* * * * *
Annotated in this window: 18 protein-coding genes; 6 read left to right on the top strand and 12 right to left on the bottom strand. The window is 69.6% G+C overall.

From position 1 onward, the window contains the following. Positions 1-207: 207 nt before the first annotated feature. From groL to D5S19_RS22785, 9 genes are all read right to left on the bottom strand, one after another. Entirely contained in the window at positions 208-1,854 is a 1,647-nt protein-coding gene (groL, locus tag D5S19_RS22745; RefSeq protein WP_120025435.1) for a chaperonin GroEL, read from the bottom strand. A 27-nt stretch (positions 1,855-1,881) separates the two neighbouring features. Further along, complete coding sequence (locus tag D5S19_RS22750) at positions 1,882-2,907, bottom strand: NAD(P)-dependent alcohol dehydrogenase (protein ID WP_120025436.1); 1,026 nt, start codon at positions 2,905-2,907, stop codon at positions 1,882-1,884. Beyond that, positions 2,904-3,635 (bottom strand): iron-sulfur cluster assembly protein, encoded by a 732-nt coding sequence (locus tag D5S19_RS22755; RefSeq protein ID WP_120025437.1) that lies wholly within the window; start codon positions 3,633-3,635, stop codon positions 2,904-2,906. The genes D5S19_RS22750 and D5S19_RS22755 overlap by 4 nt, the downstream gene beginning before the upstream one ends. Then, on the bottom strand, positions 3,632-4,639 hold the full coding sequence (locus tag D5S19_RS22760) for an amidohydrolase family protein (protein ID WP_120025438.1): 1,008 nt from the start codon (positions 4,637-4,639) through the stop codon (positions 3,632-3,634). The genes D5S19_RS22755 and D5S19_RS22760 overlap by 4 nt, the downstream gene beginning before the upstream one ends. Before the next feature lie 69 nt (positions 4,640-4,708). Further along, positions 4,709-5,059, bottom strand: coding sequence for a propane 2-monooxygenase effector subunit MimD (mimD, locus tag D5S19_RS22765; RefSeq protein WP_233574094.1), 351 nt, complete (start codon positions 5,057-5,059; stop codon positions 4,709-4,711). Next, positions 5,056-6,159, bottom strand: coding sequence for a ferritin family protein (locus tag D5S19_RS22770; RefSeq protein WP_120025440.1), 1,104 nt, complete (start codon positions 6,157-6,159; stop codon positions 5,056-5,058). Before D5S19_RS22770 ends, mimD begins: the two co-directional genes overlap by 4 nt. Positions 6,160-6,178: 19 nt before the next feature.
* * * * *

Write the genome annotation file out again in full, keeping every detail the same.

Annotated in this window: 18 protein-coding genes; 6 read left to right on the top strand and 12 right to left on the bottom strand. The window is 69.6% G+C overall.

From position 1 onward, the window contains the following. Positions 1-207: 207 nt before the first annotated feature. From groL to D5S19_RS22785, 9 genes are all read right to left on the bottom strand, one after another. Entirely contained in the window at positions 208-1,854 is a 1,647-nt protein-coding gene (groL, locus tag D5S19_RS22745; RefSeq protein WP_120025435.1) for a chaperonin GroEL, read from the bottom strand. A 27-nt stretch (positions 1,855-1,881) separates the two neighbouring features. Further along, complete coding sequence (locus tag D5S19_RS22750) at positions 1,882-2,907, bottom strand: NAD(P)-dependent alcohol dehydrogenase (protein ID WP_120025436.1); 1,026 nt, start codon at positions 2,905-2,907, stop codon at positions 1,882-1,884. Beyond that, positions 2,904-3,635 (bottom strand): iron-sulfur cluster assembly protein, encoded by a 732-nt coding sequence (locus tag D5S19_RS22755; RefSeq protein ID WP_120025437.1) that lies wholly within the window; start codon positions 3,633-3,635, stop codon positions 2,904-2,906. The genes D5S19_RS22750 and D5S19_RS22755 overlap by 4 nt, the downstream gene beginning before the upstream one ends. Then, on the bottom strand, positions 3,632-4,639 hold the full coding sequence (locus tag D5S19_RS22760) for an amidohydrolase family protein (protein ID WP_120025438.1): 1,008 nt from the start codon (positions 4,637-4,639) through the stop codon (positions 3,632-3,634). The genes D5S19_RS22755 and D5S19_RS22760 overlap by 4 nt, the downstream gene beginning before the upstream one ends. Before the next feature lie 69 nt (positions 4,640-4,708). Further along, positions 4,709-5,059, bottom strand: coding sequence for a propane 2-monooxygenase effector subunit MimD (mimD, locus tag D5S19_RS22765; RefSeq protein WP_233574094.1), 351 nt, complete (start codon positions 5,057-5,059; stop codon positions 4,709-4,711). Next, positions 5,056-6,159, bottom strand: coding sequence for a ferritin family protein (locus tag D5S19_RS22770; RefSeq protein WP_120025440.1), 1,104 nt, complete (start codon positions 6,157-6,159; stop codon positions 5,056-5,058). Before D5S19_RS22770 ends, mimD begins: the two co-directional genes overlap by 4 nt. Positions 6,160-6,178: 19 nt before the next feature.